Britain’s Sir Mark Sykes and France’s François Georges-Picot started a saga through conclusion of a short and apparently simple agreement, which later on affected the lives of many peoples and nations in the Middle East and became a turning point for determining the fate of Turks, Kurds, Arabs, Palestinians and other people in the Middle East.

June 8, 2014

Why have many Syrians voted for Bashar al-Assad and what is the U.S. administration’s alternative to elections it does not particularly like?

    Sunday, June 08, 2014   No comments

by Ahmed E. Souaiaia*
Syrians vote, June 3, 2014.

Most Western governments and some observers argue that the elections that took place in Syria on June 3, 2014 were not legitimate because not all Syrians were able (or willing) to participate, they were held under war conditions, and Syrians were coerced into voting for the current president. These would be reasonable arguments if they were consistently applied. A brief examination of similar cases and relevant facts reveals that this is not the case.

April 13, 2014

Is Ukraine becoming for the West what Syria has been for Russia?

    Sunday, April 13, 2014   No comments





Riding the wave of protests known as the Arab Spring, many Syrians rallied to demand more political and civil rights. Without the hesitancy that characterized their initial reaction to the protest movements in Tunisia and Egypt, Western administrations and some of the Persian Gulf regimes immediately threw their support behind the protesters. Assad’s regime belonged to the so-called non-moderate Arab governments and the protesters offered the West and its allies an opportunity to overthrow it. They formed the “Friends of Syria” group, now consisting of only eleven nations, to provide the opposition with all needed support, including deadly arms, to achieve that goal. After three years of brutal war, Syria’s economy and society are severely damaged and its allies, mainly Russia, China, and Iran have invested a huge political, economic, and military capital to help the Syrian government survive. The Friends of Syria claimed that Assad became illegitimate because he killed Syrians. Assad claimed that he was fighting armed terrorists and thugs.

Now fast-forward to 2013. 

October 15, 2013

A Moroccan view on Catalan independence: Madrid's continued support for the independence movement in the Western Sahara is hypocritical when compared with their attitude towards independence movements closer to home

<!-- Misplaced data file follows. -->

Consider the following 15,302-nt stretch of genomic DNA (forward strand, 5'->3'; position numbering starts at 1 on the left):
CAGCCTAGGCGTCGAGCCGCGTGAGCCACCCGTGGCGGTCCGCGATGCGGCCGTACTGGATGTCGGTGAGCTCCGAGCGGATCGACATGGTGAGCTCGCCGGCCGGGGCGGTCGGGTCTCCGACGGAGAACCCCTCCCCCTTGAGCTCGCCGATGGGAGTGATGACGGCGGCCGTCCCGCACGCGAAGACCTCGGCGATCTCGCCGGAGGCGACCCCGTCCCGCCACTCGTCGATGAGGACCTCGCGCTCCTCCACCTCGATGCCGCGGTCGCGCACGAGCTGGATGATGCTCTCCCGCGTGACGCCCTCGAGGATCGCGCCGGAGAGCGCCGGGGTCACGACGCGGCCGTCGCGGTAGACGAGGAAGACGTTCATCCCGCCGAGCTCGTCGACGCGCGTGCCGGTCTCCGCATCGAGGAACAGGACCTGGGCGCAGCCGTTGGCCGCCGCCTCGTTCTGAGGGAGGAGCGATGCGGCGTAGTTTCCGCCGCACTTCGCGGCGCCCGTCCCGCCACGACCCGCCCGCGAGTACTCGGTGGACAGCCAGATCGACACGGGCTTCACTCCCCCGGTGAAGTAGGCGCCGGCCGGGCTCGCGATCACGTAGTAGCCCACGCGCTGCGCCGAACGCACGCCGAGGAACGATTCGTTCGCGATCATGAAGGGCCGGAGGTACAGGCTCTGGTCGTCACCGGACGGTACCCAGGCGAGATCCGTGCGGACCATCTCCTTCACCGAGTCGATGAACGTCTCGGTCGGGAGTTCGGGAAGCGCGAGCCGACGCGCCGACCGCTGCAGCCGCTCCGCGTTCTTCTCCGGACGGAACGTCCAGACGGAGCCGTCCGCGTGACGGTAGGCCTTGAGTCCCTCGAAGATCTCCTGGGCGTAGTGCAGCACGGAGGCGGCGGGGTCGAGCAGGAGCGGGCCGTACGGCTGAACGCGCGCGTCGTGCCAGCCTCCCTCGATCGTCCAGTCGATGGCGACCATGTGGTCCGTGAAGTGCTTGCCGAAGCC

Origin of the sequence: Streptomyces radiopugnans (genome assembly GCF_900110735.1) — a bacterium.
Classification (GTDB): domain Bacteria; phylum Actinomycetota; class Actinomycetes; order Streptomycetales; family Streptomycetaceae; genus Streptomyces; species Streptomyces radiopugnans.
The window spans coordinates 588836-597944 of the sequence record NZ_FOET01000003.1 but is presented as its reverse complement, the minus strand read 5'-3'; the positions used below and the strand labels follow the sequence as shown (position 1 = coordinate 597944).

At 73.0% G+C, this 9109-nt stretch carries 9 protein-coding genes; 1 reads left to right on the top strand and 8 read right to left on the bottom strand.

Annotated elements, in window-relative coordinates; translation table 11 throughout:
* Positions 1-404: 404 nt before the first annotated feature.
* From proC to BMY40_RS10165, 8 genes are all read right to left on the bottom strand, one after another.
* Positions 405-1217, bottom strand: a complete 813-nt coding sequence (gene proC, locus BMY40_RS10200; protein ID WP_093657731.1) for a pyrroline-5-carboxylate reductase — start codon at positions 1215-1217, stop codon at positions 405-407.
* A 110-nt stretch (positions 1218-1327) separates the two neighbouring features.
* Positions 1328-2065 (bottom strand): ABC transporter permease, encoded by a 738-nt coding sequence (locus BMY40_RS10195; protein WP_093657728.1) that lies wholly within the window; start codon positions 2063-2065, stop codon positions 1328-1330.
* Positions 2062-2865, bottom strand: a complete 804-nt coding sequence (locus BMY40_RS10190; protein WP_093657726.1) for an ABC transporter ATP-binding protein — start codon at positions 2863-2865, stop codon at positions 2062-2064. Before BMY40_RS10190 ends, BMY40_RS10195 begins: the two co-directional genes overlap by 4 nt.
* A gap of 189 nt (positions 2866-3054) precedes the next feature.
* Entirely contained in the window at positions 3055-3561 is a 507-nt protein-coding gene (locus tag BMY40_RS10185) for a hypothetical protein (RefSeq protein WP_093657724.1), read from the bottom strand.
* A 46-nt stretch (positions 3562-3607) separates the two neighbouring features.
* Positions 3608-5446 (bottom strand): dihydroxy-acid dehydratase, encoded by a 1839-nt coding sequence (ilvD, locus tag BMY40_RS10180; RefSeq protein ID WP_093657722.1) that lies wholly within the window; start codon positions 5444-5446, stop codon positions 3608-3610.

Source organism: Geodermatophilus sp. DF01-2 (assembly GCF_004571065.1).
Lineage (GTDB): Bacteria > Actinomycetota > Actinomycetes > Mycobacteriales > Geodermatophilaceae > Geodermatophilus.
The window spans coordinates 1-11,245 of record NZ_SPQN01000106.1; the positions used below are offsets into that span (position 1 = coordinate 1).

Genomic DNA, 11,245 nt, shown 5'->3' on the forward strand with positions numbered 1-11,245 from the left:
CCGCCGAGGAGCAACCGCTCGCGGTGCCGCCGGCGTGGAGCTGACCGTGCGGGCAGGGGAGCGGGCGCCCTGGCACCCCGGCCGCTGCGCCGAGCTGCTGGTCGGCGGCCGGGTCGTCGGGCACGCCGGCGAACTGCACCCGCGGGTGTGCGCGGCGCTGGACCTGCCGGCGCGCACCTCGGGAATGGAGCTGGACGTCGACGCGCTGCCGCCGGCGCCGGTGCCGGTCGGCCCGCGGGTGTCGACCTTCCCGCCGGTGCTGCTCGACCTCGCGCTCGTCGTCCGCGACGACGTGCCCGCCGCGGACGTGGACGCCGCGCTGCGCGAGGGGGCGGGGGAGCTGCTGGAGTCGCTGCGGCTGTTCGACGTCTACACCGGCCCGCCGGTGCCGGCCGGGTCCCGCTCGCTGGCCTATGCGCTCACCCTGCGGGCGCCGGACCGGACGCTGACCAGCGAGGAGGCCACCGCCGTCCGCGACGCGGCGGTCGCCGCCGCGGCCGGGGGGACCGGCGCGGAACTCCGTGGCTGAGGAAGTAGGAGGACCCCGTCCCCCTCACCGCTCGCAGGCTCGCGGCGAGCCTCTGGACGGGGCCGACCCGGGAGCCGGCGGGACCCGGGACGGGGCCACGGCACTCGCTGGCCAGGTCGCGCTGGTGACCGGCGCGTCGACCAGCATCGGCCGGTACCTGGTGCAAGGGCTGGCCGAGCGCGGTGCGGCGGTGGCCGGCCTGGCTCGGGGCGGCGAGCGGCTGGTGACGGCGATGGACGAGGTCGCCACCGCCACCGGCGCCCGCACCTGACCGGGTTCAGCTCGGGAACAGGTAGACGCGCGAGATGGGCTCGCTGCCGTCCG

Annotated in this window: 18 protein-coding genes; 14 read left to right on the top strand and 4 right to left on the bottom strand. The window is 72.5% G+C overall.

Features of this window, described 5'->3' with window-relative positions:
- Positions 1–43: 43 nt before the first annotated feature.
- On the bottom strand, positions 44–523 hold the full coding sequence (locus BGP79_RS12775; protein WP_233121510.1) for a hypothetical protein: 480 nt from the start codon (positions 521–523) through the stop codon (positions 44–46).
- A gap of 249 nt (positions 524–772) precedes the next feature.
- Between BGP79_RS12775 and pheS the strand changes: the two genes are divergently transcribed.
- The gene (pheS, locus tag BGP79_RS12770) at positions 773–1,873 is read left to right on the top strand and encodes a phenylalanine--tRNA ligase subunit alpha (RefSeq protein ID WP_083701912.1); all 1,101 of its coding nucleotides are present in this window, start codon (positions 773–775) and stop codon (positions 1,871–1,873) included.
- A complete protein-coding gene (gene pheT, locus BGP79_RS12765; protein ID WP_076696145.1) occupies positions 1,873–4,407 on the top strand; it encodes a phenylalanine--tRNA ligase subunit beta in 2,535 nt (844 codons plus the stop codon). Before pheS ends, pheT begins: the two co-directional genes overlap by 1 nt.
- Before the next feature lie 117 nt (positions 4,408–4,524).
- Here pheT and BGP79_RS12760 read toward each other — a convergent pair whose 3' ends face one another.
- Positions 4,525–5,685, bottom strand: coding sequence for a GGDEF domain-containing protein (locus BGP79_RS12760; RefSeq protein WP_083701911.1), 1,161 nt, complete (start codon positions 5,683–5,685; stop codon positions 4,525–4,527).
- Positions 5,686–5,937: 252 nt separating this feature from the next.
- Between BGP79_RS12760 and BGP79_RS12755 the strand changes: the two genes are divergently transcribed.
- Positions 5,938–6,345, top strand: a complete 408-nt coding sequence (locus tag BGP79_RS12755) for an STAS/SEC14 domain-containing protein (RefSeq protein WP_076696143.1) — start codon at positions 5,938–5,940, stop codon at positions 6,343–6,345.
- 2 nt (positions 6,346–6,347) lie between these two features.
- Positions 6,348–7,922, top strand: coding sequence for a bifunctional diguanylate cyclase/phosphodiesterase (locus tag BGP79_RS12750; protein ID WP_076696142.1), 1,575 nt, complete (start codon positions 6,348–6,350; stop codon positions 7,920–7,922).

Tuesday, October 15, 2013   No comments
by Hassan Masiky*
Sahara

Behind Spain’s European veil is a country struggling to deal with its painful history. Catalonians’ quest for independence exposes Spaniards’ agony over Franco’s legacy and the destructive historical ramifications of the dictator’s actions in Europe and North Africa. For Moroccans, Madrid’s opposition to Catalans’ rights to self-determination while Spain supports the same rights for the Western Sahara represents an example of Spain’s’ political hypocrisy and dual personality.

October 1, 2013

Syria's Kurds, hopes and fears: The civil war in Syria has put great strains on the country's Kurdish population. The Syrian Kurds' most powerful politician, Saleh Muslim Mohammad, talks to Vicken Cheterian about their position and future

    Tuesday, October 01, 2013   No comments
by Vicken Cheterian*
Saleh Muslim Mohammad is the head of the Partiya Yekitiya Demokrat (Democratic Union Party / PYD) and the most powerful politician among the Syrian Kurds. The party - founded in 2003, and closely linked to the Kurdistan Workers Party (PKK), which has waged a longstanding armed campaign in the Kurdish-majority regions of eastern Turkey - itself has a well-disciplined fighting force of several thousands among the Kurds of northern Syria. During a recent visit to Geneva to meet international organisations, I ask him for his assessment of the Kurds' situation in light of Syria's evolving war.